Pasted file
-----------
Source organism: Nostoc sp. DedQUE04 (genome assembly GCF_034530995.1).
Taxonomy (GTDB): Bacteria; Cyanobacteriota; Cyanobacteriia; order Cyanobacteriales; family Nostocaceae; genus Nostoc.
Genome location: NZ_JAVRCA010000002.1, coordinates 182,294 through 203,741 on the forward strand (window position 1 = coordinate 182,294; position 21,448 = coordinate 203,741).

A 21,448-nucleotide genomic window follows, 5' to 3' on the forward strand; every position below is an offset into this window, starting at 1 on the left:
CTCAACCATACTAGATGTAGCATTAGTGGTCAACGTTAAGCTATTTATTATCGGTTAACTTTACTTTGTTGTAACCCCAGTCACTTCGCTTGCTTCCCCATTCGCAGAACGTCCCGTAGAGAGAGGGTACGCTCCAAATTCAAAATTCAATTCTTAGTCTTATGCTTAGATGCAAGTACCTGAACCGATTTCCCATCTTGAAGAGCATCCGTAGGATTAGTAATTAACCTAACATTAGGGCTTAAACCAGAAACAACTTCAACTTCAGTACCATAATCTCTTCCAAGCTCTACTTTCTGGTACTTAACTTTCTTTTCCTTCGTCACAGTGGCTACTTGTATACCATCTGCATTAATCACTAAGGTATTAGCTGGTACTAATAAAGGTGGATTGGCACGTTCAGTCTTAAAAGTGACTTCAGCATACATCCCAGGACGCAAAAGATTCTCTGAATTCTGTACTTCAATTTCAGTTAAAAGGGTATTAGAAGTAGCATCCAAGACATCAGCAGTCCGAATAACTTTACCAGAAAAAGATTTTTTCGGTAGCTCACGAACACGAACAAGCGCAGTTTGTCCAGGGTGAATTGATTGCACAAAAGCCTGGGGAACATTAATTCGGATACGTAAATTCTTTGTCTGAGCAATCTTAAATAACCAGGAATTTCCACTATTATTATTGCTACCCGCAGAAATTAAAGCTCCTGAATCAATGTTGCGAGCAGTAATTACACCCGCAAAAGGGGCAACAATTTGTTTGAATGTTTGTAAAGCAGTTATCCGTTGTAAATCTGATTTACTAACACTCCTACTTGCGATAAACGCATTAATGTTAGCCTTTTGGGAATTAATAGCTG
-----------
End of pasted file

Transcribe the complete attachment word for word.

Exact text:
Source organism: Nostoc sp. DedQUE04 (genome assembly GCF_034530995.1).
Taxonomy (GTDB): Bacteria; Cyanobacteriota; Cyanobacteriia; order Cyanobacteriales; family Nostocaceae; genus Nostoc.
Genome location: NZ_JAVRCA010000002.1, coordinates 182,294 through 203,741 on the forward strand (window position 1 = coordinate 182,294; position 21,448 = coordinate 203,741).

A 21,448-nucleotide genomic window follows, 5' to 3' on the forward strand; every position below is an offset into this window, starting at 1 on the left:
CTCAACCATACTAGATGTAGCATTAGTGGTCAACGTTAAGCTATTTATTATCGGTTAACTTTACTTTGTTGTAACCCCAGTCACTTCGCTTGCTTCCCCATTCGCAGAACGTCCCGTAGAGAGAGGGTACGCTCCAAATTCAAAATTCAATTCTTAGTCTTATGCTTAGATGCAAGTACCTGAACCGATTTCCCATCTTGAAGAGCATCCGTAGGATTAGTAATTAACCTAACATTAGGGCTTAAACCAGAAACAACTTCAACTTCAGTACCATAATCTCTTCCAAGCTCTACTTTCTGGTACTTAACTTTCTTTTCCTTCGTCACAGTGGCTACTTGTATACCATCTGCATTAATCACTAAGGTATTAGCTGGTACTAATAAAGGTGGATTGGCACGTTCAGTCTTAAAAGTGACTTCAGCATACATCCCAGGACGCAAAAGATTCTCTGAATTCTGTACTTCAATTTCAGTTAAAAGGGTATTAGAAGTAGCATCCAAGACATCAGCAGTCCGAATAACTTTACCAGAAAAAGATTTTTTCGGTAGCTCACGAACACGAACAAGCGCAGTTTGTCCAGGGTGAATTGATTGCACAAAAGCCTGGGGAACATTAATTCGGATACGTAAATTCTTTGTCTGAGCAATCTTAAATAACCAGGAATTTCCACTATTATTATTGCTACCCGCAGAAATTAAAGCTCCTGAATCAATGTTGCGAGCAGTAATTACACCCGCAAAAGGGGCAACAATTTGTTTGAATGTTTGTAAAGCAGTTATCCGTTGTAAATCTGATTTACTAACACTCCTACTTGCGATAAACGCATTAATGTTAGCCTTTTGGGAATTAATAGCTG